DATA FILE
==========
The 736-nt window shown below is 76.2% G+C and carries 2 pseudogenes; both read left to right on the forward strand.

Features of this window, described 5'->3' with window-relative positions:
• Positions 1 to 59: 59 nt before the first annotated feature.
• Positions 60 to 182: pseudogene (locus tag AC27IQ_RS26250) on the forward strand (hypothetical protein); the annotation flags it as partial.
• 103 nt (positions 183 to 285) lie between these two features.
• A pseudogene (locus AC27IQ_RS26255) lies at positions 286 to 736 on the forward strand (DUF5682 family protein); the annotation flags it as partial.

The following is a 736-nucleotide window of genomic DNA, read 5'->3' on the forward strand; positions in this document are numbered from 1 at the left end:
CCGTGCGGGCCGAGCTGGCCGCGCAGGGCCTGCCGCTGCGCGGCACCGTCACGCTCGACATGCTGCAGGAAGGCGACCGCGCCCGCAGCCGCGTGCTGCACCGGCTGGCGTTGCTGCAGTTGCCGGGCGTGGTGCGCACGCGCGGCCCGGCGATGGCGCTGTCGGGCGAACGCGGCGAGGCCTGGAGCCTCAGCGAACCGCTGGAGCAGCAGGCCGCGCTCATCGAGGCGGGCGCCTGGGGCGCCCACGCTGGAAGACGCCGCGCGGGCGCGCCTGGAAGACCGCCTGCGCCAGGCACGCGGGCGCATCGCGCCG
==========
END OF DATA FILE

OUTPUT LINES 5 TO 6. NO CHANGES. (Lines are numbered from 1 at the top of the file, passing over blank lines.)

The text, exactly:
• 103 nt (positions 183 to 285) lie between these two features.
• A pseudogene (locus AC27IQ_RS26255) lies at positions 286 to 736 on the forward strand (DUF5682 family protein); the annotation flags it as partial.